Regorafenib in Second-Line Setting for Hepatocellular Carcinoma: Balancing Benefit With Toxicity

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We now have a new drug in the armamentarium for the management of advanced hepatocellular carcinoma, which was a clear unmet need.
— Josep M. Llovet, MD, PhD

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During the past 40 years, hundreds of randomized trials testing treatments for advanced hepatocellular carcinoma have been published.1 Conventional systemic chemotherapy and radiotherapy lack survival advantages for these patients.1,2

In 2007, a phase III trial demonstrated survival benefits for sorafenib (Nexavar), thus representing a breakthrough in the management of the disease and the first effective systemic therapy for patients at advanced stages.3 Sorafenib became the standard of care as a result of showing a substantial increased survival from 7.9 months to 10.7 months compared with placebo (hazard ratio [HR] = 0.69; 31% reduction in the risk of death).

Several phase III trials have been conducted to challenge sorafenib in the front-line (testing sunitinib [Sutent], brivanib, erlotinib [Tarceva], linifanib, or doxorubicin) or second-line setting vs placebo in patients progressing on sorafenib (brivanib, everolimus [Afinitor], ramucirumab [Cyramza]). All these trials have been negative, with the major reasons related to lack of powerful antitumoral activity or in some instances toxicity. In addition, no study was designed with biomarker-based trial enrichment.

Substantial Clinical Benefit

Almost 10 years later, a second drug, regorafenib (Stivarga), has been shown to benefit patients progressing to sorafenib and is awaiting regulatory approval.4 In the phase III RESORCE trial reviewed in this issue of The ASCO Post, regorafenib (a more potent multikinase inhibitor than sorafenib that targets similar kinases) was compared vs placebo in patients progressing on sorafenib and was associated with a benefit in survival from 7.8 to 10.6 months (HR = 0.62; 38% reduction in the risk of death).4

These results represent a substantial clinical benefit, and the treatment will be adopted by clinical practice guidelines as the standard of care for patients at second-line treatment. Treatment improved survival in all patient subgroups. Around 30% of patients presented with macrovascular invasion; 70%, with extrahepatic spread; and 45%, with alpha-fetoprotein level > 400 ng/mL. The response rate was 10% based upon modified Response Evaluation Criteria in Solid Tumors. Treatment was started at 160 mg/d (3 weeks on/1 week off). Median time on treatment was 3.5 months. Prevalence of toxicity (hand-foot reaction, fatigue, and hypertension) was higher compared with the reported toxicity with sorafenib, but adverse events led to treatment discontinuation in only 10% of cases.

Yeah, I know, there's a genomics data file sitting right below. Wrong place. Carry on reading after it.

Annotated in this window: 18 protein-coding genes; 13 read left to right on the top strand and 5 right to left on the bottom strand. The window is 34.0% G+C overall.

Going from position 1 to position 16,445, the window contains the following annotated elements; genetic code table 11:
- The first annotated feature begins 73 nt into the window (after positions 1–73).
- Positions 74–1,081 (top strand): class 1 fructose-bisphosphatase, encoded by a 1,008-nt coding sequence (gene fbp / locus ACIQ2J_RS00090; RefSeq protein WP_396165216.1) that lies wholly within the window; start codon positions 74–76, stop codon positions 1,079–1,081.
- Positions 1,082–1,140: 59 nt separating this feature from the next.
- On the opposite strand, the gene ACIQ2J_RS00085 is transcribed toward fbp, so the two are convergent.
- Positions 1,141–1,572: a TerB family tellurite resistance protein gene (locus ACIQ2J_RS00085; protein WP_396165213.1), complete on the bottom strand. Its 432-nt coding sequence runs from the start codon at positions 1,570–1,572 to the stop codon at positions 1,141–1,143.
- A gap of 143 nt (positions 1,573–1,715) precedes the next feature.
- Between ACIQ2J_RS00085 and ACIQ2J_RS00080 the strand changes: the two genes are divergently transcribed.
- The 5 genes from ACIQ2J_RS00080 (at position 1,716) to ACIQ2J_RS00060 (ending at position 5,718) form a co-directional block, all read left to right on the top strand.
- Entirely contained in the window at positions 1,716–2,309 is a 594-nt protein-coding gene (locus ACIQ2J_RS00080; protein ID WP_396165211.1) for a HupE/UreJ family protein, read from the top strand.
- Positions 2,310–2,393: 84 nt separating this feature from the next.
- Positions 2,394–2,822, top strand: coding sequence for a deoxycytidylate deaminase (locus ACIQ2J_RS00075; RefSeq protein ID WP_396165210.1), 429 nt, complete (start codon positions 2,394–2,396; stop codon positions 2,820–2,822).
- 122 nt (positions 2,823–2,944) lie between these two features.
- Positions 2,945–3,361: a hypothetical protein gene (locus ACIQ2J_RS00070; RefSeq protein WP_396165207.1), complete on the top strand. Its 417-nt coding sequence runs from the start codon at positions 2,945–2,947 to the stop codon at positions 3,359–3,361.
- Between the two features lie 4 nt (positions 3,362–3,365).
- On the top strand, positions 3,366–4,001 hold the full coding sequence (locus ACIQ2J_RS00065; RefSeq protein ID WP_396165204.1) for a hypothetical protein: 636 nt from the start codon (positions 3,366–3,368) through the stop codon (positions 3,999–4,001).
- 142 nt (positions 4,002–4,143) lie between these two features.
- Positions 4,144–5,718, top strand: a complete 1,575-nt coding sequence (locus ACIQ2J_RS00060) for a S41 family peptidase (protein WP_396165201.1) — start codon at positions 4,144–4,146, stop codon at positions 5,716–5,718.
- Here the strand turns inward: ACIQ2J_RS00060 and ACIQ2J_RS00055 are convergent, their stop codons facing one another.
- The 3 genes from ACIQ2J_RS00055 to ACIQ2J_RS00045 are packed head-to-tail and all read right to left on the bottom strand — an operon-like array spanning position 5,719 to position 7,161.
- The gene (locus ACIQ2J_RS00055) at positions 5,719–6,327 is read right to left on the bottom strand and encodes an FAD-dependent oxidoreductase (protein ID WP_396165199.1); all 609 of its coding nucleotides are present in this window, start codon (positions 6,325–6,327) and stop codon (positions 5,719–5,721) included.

Diverse Study Consequences

The consequences of this study are diverse. First, we now have a new drug in the armamentarium for the management of advanced hepatocellular carcinoma, which was a clear unmet need. Second, the drug is unquestionably effective, and thus it will be approved by regulatory agencies and accepted in clinical practice guidelines of management of hepatocellular carcinoma. Third, toxicity was higher than sorafenib but manageable. Toxicities can be an important drawback in the administration of regorafenib in patients with colorectal cancer. However, in the RESORCE trial, patients were already selected on the basis of sorafenib tolerance, and thus drug-related adverse events leading to treatment discontinuation were marginal. Fourth, survival on the placebo arm was 7.8 months, similar to the outcome of patients on front-line treatment. This reflects an enrichment effect of patients with a good performance status.

Finally, the approval of regorafenib as the standard of care for second-line patients opens the field for third-line therapies. In this sense, there are questions about what would be the role of drugs currently tested in the second-line setting, such as tivantinib, cabozantinib (Cabometyx), ramucirumab (Cyramza), and pembrolizumab (Keytruda). In the event of positive findings, certainly the results will apply to patients intolerant to sorafenib/regorafenib. Otherwise, the magnitude of benefit—compared with the hazard ratio of 0.63—and the landscape of adverse events will dictate their future role in the decision-making scheme for advanced hepatocellular carcinoma.

Dr. Llovet is a coauthor of the RESORCE trial. ■

Disclosure: Dr. Llovet is a consultant for Bayer Pharmaceuticals, Bristol-Myers Squibb, Eli Lilly, Blueprint, and Celsion and has received research funding from Bayer Pharmaceuticals, Bristol-Myers Squibb, Blueprint, and Boehringer-Ingelheim.


1. European Association for the Study of the Liver; European Organisation for Research and Treatment of Cancer: ­EASL-EORTC clinical practice guidelines: Management of hepatocellular carcinoma. J Hepatol 56:908-943, 2012.

2. Llovet JM, Zucman-Rossi J, Pikarsky E, et al: Hepatocellular carcinoma. Nat Rev Dis Primers 2:16018, 2016.

3. Llovet JM, Ricci S, Mazzaferro V, et al: Sorafenib in advanced hepatocellular carcinoma. N Engl J Med 359:378-390, 2008.

4. Bruix J, Qin S, Merle P, et al: Regorafenib for patients with hepatocellular carcinoma who progressed on sorafenib treatment (RESORCE): A randomised, double-blind, placebo-controlled, phase 3 trial. Lancet 389:56-66, 2017.

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